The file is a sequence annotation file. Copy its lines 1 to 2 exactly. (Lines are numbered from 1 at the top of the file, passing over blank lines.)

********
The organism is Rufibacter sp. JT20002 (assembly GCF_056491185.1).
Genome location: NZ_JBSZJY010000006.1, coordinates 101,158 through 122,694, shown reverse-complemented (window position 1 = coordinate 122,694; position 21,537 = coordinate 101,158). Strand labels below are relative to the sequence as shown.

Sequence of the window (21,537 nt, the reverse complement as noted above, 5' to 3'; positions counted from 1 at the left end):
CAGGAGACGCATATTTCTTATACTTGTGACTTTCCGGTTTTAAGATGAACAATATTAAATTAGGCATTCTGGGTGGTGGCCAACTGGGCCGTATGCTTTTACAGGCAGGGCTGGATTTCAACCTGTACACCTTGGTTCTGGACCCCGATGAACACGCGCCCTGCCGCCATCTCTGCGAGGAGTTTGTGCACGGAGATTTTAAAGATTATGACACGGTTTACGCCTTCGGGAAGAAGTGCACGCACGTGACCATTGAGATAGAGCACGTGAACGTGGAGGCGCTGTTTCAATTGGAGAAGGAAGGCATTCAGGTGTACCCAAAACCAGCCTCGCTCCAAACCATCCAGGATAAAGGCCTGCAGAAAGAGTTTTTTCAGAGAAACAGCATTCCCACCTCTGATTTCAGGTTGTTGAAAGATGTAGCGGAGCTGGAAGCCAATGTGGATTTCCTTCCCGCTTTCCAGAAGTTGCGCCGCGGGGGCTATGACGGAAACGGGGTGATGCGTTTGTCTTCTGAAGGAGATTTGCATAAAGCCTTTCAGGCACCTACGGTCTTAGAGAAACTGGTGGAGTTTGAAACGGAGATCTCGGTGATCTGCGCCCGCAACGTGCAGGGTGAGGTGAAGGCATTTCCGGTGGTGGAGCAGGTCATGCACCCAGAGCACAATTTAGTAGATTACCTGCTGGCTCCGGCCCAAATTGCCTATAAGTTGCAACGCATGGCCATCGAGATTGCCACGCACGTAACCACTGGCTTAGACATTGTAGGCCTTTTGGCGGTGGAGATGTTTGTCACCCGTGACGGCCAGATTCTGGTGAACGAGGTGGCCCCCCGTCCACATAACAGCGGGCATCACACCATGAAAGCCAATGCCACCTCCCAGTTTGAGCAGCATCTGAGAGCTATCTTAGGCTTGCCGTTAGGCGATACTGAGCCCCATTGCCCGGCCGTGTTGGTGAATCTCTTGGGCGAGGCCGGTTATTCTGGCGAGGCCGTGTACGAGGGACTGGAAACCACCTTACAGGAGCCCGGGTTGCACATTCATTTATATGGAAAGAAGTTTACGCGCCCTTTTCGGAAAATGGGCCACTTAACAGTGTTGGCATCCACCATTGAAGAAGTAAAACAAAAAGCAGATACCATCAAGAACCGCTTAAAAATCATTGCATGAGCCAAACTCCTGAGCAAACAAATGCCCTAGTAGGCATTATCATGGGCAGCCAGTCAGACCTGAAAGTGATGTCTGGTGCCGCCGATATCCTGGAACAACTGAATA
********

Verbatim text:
The organism is Rufibacter sp. JT20002 (assembly GCF_056491185.1).
Genome location: NZ_JBSZJY010000006.1, coordinates 101,158 through 122,694, shown reverse-complemented (window position 1 = coordinate 122,694; position 21,537 = coordinate 101,158). Strand labels below are relative to the sequence as shown.